Yeah. See, that’s the problem, bitch. You and I are working like dogs to pay for insurance. If I get sick, I have to call my primary care doctor, what in my childhood was called your general practitioner. He or she will get me right in…in a week or two or three. Assuming I don’t die of pneumonia before then. Once I get to the doctor’s office, I wait. I wait for an hour or two in the waiting room, and then I wait for another half hour or so in the examining room. Because it is all about the money and how many patients you can send through the meat chute in a day. If it is determined that my cough is serious enough, I might get sent to a specialist. Another month of waiting to get an appointment, another few hours of knitting in a waiting room because my time is worth nothing. And another co-payment that is random and arbitrary.

And let’s not talk about meds. OK, twist my arm. At the county hospital, I could get my meds for 10%  over cost, or $1.85, whichever was cheaper. My birth control pills cost me $1.85 a month. When I left the hospital, and had to buy them from a pharmacy, they cost me a $10 co-pay. That is, until my insurance company had a change in their formulary, at which point my co-pay became $28 a month. If I’d had to pay out of pocket, it would have been closer to $40. One day I went to the pharmacy to pick up a refill and the insurance company had changed their formulary, again. Guess what? Now I’m paying $10 a month again. But remember the original premise here? At the hospital it was ten percent over cost or $1.85. You do the math and you tell me where the $38 goes when someone has to pay full price. Do you think that the pharmacy is getting that money? The pharmacist herself? Or the pharmaceutical company shareholders. And why should the profit be so fucking high on something so necessary to so many people?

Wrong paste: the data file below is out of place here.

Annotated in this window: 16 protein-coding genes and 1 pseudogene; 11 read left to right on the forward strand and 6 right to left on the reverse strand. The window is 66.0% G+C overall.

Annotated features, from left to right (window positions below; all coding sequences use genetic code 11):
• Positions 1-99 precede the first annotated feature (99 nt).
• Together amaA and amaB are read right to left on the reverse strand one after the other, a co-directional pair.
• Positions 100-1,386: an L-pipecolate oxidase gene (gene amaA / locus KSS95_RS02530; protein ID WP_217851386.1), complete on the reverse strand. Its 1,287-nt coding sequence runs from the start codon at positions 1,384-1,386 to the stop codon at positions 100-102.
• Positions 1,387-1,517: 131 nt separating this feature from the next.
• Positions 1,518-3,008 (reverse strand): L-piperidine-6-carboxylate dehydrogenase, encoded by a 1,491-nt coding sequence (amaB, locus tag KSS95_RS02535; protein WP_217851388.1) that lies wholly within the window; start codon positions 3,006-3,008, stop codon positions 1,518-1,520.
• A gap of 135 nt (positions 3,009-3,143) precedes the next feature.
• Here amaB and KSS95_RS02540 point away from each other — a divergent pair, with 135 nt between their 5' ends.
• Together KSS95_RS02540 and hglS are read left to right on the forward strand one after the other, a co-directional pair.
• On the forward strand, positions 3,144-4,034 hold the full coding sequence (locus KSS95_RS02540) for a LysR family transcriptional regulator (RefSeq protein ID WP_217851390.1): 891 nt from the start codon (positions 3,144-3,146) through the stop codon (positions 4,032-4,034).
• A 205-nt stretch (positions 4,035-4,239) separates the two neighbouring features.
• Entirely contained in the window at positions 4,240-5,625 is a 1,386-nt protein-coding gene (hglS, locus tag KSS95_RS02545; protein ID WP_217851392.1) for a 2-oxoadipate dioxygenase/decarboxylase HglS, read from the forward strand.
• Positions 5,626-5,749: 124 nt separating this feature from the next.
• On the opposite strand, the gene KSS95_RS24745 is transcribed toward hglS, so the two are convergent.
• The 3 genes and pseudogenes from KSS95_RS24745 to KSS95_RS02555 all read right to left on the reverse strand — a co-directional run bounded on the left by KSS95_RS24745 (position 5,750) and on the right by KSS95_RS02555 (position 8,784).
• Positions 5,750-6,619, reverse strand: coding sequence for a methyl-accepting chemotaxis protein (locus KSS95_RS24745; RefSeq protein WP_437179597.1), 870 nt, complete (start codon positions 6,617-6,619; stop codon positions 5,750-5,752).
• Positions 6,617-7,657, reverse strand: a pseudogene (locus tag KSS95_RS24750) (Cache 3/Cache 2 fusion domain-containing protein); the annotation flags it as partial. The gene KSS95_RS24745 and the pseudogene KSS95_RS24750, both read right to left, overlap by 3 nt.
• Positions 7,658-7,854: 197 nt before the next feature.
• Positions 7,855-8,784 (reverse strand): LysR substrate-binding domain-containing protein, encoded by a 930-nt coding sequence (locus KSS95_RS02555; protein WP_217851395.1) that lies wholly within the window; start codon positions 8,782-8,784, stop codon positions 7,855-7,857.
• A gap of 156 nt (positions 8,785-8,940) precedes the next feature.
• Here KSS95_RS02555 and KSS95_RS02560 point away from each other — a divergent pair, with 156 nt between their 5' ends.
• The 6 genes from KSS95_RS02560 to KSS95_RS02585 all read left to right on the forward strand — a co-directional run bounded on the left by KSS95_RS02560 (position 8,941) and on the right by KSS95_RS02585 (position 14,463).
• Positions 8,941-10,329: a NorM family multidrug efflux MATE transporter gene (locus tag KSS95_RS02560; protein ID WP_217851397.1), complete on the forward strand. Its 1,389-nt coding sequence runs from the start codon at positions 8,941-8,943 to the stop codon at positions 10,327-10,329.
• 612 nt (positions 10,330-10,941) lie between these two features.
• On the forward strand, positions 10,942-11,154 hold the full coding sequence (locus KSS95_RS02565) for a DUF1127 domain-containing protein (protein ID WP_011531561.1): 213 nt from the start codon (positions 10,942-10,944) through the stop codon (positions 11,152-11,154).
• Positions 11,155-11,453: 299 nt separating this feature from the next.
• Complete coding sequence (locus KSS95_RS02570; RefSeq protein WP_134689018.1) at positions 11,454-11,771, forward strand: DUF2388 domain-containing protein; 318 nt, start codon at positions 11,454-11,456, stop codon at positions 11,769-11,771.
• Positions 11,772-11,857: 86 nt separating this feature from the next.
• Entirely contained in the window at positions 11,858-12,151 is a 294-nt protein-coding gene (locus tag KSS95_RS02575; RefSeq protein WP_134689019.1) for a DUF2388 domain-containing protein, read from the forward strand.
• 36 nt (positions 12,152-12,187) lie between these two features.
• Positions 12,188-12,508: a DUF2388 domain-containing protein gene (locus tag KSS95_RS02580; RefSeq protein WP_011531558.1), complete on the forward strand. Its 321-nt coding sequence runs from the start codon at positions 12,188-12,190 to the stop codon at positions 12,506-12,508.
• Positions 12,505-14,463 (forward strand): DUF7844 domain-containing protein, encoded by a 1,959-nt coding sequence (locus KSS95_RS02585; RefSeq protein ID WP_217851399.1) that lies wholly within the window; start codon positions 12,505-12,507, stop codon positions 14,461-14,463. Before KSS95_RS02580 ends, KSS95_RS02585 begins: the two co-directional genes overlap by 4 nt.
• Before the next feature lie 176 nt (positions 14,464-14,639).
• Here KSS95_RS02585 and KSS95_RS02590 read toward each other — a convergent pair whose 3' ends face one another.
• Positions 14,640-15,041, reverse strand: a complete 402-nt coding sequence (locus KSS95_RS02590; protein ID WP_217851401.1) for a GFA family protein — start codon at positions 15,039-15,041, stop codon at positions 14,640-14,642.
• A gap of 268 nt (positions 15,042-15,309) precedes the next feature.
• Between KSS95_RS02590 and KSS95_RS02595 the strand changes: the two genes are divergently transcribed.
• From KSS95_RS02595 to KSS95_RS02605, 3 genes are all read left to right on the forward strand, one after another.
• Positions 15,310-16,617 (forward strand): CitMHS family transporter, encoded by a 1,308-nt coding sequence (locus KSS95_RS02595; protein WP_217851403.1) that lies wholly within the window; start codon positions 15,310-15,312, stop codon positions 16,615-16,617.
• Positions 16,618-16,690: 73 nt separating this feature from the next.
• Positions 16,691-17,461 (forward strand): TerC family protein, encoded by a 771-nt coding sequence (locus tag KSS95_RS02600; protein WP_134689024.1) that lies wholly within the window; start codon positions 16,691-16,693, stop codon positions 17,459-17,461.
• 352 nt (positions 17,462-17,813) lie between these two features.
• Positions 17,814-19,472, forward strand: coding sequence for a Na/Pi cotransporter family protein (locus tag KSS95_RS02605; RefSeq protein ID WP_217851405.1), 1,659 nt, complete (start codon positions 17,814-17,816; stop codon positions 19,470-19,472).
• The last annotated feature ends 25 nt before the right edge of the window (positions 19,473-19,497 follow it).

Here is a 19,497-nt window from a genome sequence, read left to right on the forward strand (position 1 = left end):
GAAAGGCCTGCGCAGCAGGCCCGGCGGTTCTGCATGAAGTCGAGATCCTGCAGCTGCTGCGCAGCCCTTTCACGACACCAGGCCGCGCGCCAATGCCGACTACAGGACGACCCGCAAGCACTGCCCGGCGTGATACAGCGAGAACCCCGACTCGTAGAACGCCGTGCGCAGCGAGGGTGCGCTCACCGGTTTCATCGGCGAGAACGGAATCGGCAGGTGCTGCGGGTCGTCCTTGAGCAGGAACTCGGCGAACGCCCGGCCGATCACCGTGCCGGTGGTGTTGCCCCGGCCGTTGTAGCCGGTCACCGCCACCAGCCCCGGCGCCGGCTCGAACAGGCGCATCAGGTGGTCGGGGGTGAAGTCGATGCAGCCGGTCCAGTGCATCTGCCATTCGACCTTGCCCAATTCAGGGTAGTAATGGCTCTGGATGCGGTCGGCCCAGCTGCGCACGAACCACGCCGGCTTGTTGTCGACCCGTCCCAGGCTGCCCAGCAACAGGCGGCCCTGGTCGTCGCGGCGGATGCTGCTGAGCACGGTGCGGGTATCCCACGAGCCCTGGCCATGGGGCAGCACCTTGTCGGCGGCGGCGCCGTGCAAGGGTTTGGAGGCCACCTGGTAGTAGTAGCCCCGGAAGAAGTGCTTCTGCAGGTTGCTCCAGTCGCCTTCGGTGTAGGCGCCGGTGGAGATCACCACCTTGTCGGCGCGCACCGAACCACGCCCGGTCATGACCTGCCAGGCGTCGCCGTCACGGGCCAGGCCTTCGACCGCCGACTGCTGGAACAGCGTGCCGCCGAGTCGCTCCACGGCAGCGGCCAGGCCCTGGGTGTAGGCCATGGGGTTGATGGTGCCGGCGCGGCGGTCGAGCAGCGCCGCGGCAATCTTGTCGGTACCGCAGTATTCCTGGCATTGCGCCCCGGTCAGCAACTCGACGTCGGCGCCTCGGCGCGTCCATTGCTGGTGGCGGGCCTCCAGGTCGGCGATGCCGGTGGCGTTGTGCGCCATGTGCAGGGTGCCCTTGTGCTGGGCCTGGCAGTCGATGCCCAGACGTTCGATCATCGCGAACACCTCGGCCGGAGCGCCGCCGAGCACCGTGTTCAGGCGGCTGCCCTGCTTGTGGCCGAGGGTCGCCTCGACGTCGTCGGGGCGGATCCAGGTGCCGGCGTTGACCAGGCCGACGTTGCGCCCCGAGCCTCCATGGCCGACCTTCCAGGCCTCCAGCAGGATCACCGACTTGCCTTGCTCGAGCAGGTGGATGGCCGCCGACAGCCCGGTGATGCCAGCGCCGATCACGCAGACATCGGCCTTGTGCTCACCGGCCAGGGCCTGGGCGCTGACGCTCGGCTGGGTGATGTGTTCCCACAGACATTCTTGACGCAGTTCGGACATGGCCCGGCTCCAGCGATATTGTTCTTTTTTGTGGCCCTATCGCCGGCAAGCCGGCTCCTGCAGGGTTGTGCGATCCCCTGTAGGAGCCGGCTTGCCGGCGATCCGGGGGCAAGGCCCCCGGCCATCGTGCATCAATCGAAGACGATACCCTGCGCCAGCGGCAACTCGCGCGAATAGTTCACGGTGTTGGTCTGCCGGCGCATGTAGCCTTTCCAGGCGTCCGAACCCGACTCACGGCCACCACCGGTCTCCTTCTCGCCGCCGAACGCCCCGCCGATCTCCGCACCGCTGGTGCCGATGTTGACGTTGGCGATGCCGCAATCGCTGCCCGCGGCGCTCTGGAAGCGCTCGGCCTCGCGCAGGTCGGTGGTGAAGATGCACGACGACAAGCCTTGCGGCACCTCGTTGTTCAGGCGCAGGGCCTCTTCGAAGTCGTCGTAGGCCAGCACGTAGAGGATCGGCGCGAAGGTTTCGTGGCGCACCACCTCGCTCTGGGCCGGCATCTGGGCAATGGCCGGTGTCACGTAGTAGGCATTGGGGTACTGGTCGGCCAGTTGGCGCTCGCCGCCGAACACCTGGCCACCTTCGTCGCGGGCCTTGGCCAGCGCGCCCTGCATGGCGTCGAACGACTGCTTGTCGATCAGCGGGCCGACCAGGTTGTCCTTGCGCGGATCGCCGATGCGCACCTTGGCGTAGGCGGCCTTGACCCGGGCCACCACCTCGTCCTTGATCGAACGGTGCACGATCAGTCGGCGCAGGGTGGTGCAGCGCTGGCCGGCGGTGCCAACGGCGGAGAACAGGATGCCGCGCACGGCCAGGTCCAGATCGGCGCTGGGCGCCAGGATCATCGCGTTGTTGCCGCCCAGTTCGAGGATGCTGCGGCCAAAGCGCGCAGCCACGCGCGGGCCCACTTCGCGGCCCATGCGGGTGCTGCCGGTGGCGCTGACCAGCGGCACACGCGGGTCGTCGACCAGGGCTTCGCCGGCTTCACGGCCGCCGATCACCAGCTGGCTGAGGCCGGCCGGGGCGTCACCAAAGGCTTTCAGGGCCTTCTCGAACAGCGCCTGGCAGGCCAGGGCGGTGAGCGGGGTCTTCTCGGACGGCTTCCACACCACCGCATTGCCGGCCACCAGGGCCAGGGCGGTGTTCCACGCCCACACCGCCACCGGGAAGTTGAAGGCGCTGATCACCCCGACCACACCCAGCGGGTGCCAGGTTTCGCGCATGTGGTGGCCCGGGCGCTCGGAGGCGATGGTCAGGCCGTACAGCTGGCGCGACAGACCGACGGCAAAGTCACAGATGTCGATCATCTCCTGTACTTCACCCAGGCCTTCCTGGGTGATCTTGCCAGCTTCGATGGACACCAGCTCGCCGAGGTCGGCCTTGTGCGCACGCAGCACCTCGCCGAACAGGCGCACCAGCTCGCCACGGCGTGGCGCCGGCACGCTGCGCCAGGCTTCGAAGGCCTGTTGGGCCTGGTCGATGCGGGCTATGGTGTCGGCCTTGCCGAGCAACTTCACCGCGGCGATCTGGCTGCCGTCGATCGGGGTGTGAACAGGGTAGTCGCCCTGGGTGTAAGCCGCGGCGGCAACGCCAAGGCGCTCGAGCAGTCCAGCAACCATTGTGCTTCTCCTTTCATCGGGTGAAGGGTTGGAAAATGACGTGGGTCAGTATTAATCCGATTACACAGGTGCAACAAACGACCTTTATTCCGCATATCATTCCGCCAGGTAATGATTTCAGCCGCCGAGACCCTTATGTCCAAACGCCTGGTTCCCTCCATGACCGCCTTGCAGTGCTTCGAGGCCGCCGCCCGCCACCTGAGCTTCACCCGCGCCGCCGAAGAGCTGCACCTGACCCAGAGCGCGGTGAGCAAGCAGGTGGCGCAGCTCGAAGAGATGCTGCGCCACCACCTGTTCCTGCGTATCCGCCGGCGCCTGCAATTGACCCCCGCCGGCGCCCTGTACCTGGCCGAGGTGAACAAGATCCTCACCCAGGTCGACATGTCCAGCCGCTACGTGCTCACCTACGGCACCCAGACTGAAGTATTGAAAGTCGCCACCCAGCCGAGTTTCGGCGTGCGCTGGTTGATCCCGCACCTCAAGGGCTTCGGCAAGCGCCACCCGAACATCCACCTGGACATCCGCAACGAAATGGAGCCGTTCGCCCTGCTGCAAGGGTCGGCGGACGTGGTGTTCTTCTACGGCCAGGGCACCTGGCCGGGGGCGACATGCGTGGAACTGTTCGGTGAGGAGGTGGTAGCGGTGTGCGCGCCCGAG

I wish I could be more coherent in my rage against the town hall assholes, and the bullshit media that legitimizes these screechers. But I can’t. The disinformation and the level of hateful rhetoric has me looking to cling to my imaginary guns and imaginary god. Most of all, it makes me want to grab bitches like that self-satisfied woman who works hard for her insurance and throttle her, then take her to the county hospital to see first hand what desperation and poverty looks like. In this country. In this best of all possible, consumer-driven, capitalist nation. Then let her explain to me, in her own words, why health care is not a right for all humans, but just those who can pay through the nose for it.

Here’s a little something my imaginary boyfriend, The Rude Pundit, dug up last week: